Tonight, Canisius College will give a reception for the artist and longtime area resident Liz Tower as it presents a rare showing of her work. Tower, 85, a private and humble person, has not shown her work on this scale since the 1960s.
But, with the recent urging of friends and family, she at last agreed to a show. The works included, 50 in all, span from the 1940s to the '90s, amounting to a de facto retrospective.
Family friend Albert L. Michaels, a history professor at the University at Buffalo who is a passionate collector of local and regional art, suggested Canisius as a venue.
Vincent Cooke, Canisius' president, and Michael Tunney, director of the school's Studio Art Program and its curator, agreed. The exhibit opened last month. Small groups of the paintings have been in weekly rotation within the school's Peter A. and Mary Lou Vogt Gallery.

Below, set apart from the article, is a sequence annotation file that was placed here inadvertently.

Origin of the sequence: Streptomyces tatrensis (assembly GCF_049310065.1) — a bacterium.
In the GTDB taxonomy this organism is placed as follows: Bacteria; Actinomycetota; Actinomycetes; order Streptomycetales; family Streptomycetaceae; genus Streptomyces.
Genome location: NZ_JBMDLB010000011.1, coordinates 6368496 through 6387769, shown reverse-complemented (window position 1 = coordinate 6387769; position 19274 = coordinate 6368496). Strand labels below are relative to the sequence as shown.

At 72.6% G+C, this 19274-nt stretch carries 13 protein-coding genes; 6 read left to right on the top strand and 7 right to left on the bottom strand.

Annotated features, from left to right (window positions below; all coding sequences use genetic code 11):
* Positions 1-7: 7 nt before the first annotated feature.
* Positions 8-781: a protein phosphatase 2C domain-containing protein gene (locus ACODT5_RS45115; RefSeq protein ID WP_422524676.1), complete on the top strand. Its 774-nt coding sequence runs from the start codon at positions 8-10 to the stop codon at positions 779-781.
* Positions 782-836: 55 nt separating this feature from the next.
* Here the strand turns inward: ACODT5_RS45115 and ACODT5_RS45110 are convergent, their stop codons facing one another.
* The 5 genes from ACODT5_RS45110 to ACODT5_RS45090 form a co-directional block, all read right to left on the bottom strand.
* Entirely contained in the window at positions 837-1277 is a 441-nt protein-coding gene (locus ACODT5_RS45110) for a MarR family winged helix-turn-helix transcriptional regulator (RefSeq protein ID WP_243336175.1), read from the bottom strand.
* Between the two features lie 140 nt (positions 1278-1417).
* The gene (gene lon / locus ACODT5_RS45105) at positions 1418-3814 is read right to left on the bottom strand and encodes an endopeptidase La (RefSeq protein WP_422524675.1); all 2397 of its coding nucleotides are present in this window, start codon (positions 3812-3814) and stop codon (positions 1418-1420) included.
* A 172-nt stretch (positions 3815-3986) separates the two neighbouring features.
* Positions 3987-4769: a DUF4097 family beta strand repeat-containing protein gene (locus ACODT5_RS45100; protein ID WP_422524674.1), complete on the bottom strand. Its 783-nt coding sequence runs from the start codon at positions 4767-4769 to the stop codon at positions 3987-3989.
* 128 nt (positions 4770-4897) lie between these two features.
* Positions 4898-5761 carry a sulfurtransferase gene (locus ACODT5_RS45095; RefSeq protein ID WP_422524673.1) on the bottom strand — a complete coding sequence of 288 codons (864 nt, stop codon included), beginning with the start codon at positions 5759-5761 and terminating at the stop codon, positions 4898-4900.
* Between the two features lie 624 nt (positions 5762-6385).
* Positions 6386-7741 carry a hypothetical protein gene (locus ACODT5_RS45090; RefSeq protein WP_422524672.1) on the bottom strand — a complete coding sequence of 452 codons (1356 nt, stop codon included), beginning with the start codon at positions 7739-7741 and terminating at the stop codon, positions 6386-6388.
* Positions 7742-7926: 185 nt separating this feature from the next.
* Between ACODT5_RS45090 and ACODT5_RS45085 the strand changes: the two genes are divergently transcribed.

In the 1940s Elizabeth Nelson Clark married Peter Tower, scion of the family who founded C.J. Tower and Sons, a hugely successful customs brokerage that became part of FedEx's network. She then came to live in Lewiston as a young wife and mother.
Later in her career, she became friends and formed a loose artistic association with a Buffalo-based group who called themselves the Oakland Artists. In 1982, the group, including Charlotte Albright, Grace McKendry, Nancy Jewett and Virginia Tillou, held a collective exhibition. Tower's paintings have also been shown at the Albright-Knox Art Gallery and the Burchfield-Penney Art Center.
Throughout her life, she has followed her instinct and desire to produce art.
"I wanted to draw when I was a little kid," she said. "I began to paint when I was in high school." Instruction helped; she eventually studied with renowned teacher Sam Russo. And she didn't let the demands of motherhood stop her. "I would paint while my children were in their playpen."
Her subjects range from domestic still lifes and nature-oriented rural scenes to abstractions. This and her carefully chosen colors and thoughtful composition reflect her love of home, of the natural world and of tranquility.
Of the current show, and its effect on her life now, she says: "I miss the paintings. It's nice to look at them and remember when I did them. It's kind of sad -- they are part of my life. That is probably why I didn't try to sell very many."